“Some optimism is warranted as long as key international stakeholders play a constructive and supportive role in the new round of peace negotiations and direct negotiations between Prime Minister Netanyahu and Palestinian President Mahmoud Abbas that will take place in the near future,” he noted.
According to the Dutch politician, there are many issues that must be promptly solved.
“The key issues are clear – recognition of Israel as a Jewish state, borders, security, refugees, and Jerusalem – as well as the broad outline of a potential agreement: reciprocal recognition, land swaps, a military presence in the Jordan Valley, the right of return for a limited number of Palestinian refugees to Israel, and the division of Jerusalem under international oversight,” the author explained.
Commenting on the possibility of a peaceful solution, he emphasized the fact that Israeli Prime Minister is not such a ruthless anti-peace hawk as the analysts have been depicting him for years.
“The ‘experts’ were wrong. Netanyahu, that ‘enemy of peace,’ has turned out to be more reliable than they would have us believe. He joined the negotiations without preconditions and committed to the release of 104 Palestinian prisoners, including some abhorrent terrorists. In his speech at the Saban Forum, Netanyahu declared that he was ready for a “historic compromise that ends the conflict […] once and for all” and that he was willing to “make even harder decisions to achieve peace.” Netanyahu has shown willingness to pay a steep political price for the ongoing negotiations. Of course, Bibi will not simply concede – he will demand something in return for every last inch he relinquishes. Yet, no one can deny that hawk Netanyahu has taken his seat at the table,” Han Ter Broeke emphasized.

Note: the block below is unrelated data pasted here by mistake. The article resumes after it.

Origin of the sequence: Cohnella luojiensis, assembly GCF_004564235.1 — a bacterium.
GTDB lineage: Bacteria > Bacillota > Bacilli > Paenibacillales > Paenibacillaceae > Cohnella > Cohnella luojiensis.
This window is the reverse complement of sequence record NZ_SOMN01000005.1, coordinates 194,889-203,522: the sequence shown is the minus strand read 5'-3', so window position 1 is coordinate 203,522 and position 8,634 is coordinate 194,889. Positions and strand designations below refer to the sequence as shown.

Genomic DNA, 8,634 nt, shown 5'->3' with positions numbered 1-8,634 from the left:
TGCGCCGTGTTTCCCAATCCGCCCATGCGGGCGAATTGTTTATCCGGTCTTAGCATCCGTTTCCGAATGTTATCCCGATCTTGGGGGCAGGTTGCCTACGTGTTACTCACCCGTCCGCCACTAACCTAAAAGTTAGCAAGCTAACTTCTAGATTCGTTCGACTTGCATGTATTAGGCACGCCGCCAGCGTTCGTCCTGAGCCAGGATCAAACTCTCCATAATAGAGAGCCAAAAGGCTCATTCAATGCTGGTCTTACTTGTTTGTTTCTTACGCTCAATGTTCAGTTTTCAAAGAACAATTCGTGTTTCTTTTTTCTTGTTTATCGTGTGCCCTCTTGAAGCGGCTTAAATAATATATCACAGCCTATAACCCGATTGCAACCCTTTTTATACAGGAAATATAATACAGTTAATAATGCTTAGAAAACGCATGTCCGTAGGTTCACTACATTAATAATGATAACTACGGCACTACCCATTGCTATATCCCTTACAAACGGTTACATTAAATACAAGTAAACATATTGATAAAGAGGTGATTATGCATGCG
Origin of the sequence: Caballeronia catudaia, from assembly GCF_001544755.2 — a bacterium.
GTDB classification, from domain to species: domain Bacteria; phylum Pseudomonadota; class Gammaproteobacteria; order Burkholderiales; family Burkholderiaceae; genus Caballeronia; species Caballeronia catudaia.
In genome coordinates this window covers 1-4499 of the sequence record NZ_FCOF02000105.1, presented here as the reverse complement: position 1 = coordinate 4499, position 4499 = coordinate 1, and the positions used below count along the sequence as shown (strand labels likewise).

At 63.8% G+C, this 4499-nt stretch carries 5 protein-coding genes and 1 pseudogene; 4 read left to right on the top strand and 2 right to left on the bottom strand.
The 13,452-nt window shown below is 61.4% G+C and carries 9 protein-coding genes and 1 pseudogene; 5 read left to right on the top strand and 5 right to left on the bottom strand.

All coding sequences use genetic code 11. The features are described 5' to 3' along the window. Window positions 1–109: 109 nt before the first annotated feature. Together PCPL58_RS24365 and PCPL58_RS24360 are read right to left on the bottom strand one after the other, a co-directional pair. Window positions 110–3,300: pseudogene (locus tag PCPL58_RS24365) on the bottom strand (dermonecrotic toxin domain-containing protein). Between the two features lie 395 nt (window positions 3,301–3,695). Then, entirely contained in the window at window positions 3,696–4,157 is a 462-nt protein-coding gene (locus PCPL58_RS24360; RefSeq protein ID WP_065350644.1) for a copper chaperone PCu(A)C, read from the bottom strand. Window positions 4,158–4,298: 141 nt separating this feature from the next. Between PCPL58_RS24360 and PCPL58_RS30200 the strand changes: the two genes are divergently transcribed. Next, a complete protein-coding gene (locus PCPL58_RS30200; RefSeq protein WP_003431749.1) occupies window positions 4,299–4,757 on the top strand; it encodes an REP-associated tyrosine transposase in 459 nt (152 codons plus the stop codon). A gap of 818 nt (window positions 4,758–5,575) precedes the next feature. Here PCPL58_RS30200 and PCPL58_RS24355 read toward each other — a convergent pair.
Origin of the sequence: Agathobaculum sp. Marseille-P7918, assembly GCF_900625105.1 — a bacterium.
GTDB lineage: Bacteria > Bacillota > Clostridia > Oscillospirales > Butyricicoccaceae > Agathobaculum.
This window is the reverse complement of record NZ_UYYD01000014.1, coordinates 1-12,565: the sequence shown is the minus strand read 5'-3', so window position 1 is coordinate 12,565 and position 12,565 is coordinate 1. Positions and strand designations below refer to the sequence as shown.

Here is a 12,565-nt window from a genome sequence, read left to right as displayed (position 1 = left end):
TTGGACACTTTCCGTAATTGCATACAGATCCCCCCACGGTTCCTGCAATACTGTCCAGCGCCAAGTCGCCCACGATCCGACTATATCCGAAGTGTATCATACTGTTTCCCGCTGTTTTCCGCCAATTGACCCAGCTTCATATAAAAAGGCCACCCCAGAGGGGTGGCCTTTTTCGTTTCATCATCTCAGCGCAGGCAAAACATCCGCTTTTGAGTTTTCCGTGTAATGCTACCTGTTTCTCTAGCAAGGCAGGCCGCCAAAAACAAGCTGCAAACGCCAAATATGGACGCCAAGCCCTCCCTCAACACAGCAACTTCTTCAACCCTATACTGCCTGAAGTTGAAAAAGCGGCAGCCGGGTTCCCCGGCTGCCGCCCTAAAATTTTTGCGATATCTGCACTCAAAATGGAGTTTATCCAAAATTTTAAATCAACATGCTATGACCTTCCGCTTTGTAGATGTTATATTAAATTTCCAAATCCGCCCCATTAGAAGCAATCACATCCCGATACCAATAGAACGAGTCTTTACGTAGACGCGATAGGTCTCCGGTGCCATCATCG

According to him, Mahmoud Abbas, an already elderly statesman who is staying on his post only “to make this historic deal,” can be trusted as well, because he cannot afford the process to fail; however, he must act quickly.
“Although he is the only Palestinian leader capable of uniting the Palestinian factions, with the exception of Hamas, his popular support is in decline, and the success of his appeal for statehood at the United Nations was not only short lived but also exacerbated the rift between him and former Prime Minister Salam Fayyad,” the Dutch MP noted.
In his opinion, the President of Palestine cannot rely on the European Union (EU), which supports both the Palestinian Liberation Organization (PLO) and sanctions against companies that are active in the Palestinian territory.
Commenting the key roles of Benjamin Netanyahu and Mahmoud Abbas, Han Ter Broeke pointed out that the states of affairs of both politicians are similar in many aspects.
“Their own constituents will reject both a bad result and a stalemate. Abbas, unelected for seven years, can only open the polls if he can demonstrate success, and Netanyahu will be defeated in the next round of elections if he hasn’t made progress,” he noted.